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Ultrabulk: Dry bulk in difficulties until 2015

There are three reasons why Ultrabulk has done well in 2012 until now, the shipping company sticking to its strategy says in an interview with ShippingWatch. “The bulk market will not turn until 2015”, CFO, Bjarne Skov Faber, says.

In a dry bulk marked labelled as difficult by optimists and hopeless by pessimists, Ultrabulk belongs to the group of companies which still do well and have a relatively positive view of the future.

The interim report for the first six months of 2012 showed a profit of USD 6 million and the company maintains expectations of a positive result for the entire 2012 of USD 15-20 million EBITDA. According to Ultrabulk CFO, Bjarne Skov Faber, the shipping company’s focus on three areas has made the company with Chilean roots and domiciled in Copenhagen successful.

“We have long-term contracts stretching until after 2020. Partly, these are contracts we signed when the market did considerably better than is the case today so we profit from this. Furthermore, we lead a consequent policy of covering our bunkers so we have not been affected as much as others by the high oil prices and last but not least, we have not had any counterparty risks this year”, Bjarne Skov Faber tells ShippingWatch.

Long contracts reassure

Of the long Ultrabulk contracts,  especially the ten-year agreement with the German steel manufacturer Thyssen on freight of 50 million tons of steel plates from Brazil to Alabama in the United States reassures the company management. And the shipping company spends a lot of time checking up on clients and suppliers and “does not hesitate to categorically refuse companies we are not sure about”, as Bjarne Skov Faber puts it.

“In this time of global insecurity, we spend quite some time examining how clients and suppliers perform. We look into their financial strength and reputation, draw on credit assessments from external bureaus and in general we make use of our network as suppliers of information. The last thing may result in information on whether or not a company where we charter ships pay their bunker bills”, says Bjarne Skov Faber.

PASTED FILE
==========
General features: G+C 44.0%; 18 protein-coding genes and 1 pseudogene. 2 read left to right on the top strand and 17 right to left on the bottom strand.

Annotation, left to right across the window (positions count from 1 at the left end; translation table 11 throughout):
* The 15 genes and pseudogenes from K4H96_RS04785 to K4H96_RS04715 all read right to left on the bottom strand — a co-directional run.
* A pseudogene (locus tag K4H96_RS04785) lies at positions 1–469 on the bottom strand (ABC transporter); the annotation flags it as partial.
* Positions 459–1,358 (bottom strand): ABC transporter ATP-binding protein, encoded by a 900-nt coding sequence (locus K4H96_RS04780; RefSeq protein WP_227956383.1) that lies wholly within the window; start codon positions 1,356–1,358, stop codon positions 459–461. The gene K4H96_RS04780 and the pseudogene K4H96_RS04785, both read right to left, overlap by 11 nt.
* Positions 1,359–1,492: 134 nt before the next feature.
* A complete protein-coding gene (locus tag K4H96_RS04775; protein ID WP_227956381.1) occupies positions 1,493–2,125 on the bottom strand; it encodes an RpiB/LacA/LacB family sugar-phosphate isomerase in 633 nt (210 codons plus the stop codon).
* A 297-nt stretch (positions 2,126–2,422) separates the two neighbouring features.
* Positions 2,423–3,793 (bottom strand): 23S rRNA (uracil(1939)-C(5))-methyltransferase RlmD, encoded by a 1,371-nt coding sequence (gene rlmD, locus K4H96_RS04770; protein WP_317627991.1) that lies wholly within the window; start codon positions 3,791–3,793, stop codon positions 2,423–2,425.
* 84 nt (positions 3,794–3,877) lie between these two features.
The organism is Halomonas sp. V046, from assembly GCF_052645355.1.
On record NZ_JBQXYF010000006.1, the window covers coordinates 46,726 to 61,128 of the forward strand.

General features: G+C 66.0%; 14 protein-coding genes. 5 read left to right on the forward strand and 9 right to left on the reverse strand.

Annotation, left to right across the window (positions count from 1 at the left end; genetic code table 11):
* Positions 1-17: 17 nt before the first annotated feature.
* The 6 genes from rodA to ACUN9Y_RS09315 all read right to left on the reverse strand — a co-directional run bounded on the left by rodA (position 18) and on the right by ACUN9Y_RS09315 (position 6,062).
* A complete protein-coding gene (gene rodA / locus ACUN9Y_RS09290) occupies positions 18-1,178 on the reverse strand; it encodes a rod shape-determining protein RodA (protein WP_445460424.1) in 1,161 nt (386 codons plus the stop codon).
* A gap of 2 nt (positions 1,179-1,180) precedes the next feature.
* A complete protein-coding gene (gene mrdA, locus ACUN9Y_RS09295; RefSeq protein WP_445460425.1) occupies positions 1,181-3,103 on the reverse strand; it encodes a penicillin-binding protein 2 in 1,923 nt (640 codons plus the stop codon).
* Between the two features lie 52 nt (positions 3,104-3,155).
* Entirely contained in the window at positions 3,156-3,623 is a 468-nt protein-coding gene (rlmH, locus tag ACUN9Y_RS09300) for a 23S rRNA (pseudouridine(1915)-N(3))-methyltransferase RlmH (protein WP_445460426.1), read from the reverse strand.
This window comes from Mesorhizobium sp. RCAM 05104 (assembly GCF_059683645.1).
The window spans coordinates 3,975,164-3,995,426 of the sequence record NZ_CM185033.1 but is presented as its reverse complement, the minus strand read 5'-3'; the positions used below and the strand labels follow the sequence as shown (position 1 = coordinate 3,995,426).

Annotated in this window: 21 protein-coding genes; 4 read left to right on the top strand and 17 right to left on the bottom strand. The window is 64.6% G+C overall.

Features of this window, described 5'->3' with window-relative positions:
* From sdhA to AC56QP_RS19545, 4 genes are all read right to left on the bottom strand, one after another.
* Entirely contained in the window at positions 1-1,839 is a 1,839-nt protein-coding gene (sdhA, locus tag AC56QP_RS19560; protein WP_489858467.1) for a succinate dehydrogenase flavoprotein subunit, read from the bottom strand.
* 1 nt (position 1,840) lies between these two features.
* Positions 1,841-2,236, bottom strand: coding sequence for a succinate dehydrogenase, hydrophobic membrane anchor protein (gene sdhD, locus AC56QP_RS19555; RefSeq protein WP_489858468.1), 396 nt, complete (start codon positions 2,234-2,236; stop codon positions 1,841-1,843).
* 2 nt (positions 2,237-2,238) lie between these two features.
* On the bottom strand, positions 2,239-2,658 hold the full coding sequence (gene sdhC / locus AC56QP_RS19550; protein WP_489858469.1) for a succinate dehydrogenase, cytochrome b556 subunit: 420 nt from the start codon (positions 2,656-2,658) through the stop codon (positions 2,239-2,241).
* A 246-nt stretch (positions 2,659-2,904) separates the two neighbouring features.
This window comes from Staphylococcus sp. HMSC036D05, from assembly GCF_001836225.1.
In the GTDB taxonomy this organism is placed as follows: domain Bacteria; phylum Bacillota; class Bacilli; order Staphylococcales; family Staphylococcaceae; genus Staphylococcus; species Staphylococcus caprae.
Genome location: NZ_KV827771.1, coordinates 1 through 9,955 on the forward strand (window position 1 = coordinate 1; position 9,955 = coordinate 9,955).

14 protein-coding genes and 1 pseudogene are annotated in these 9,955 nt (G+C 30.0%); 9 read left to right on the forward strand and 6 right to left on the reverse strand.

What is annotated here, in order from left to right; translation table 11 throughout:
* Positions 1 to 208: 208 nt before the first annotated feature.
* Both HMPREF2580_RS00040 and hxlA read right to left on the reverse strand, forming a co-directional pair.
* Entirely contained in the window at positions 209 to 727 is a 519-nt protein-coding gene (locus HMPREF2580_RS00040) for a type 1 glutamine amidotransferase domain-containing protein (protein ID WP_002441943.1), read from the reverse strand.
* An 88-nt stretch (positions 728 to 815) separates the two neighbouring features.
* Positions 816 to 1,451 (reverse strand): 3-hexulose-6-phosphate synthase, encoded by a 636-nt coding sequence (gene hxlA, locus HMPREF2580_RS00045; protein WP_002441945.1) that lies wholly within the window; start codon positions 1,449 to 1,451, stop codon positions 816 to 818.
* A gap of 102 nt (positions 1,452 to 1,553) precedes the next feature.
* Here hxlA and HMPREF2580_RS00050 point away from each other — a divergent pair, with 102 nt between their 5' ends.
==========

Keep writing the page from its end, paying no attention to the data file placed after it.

Good balance

He says that Ultrabulk is “well balanced” with both long-term contracts and a presence on the spot market but that the extensive long-term contract coverage provides a good platform of bringing home decent agreements in the present market.

“However, our margins are also under pressure and we will not dismiss that our clients return and wish to renegotiate our agreements just as we cannot dismiss that we will witness defaults by some of our clients or the owners we charter at. Our control of operations is conservative but we are also a part of the general market which is a difficult one and a market in which the competition will be fierce in the years to come with too many ships and a low global growth. We believe that a noticeable structural improvement of the market will not be seen until 2015", says Bjarne Skov Faber, adding

“But we are well-positioned and believe in the future”.

As part of the company’s long-term expectations to the market, Ultrabulk has placed an order of three to five handysize ships of 36-38.000 dwt which are to be delivered during 2014 and 2015. According to the shipping company, the ships’ design is “super-eco” thus living up to the new demands of lower fuel consumption and cleaner exhaust gasses. The order has partly been placed following a wish from the clients.

Ultrubulk is primarily a ship operator. Of the 86 ships in the fleet, 26 are owned or long-term chartered. Only 2.5 ships are wholly-owned.

 

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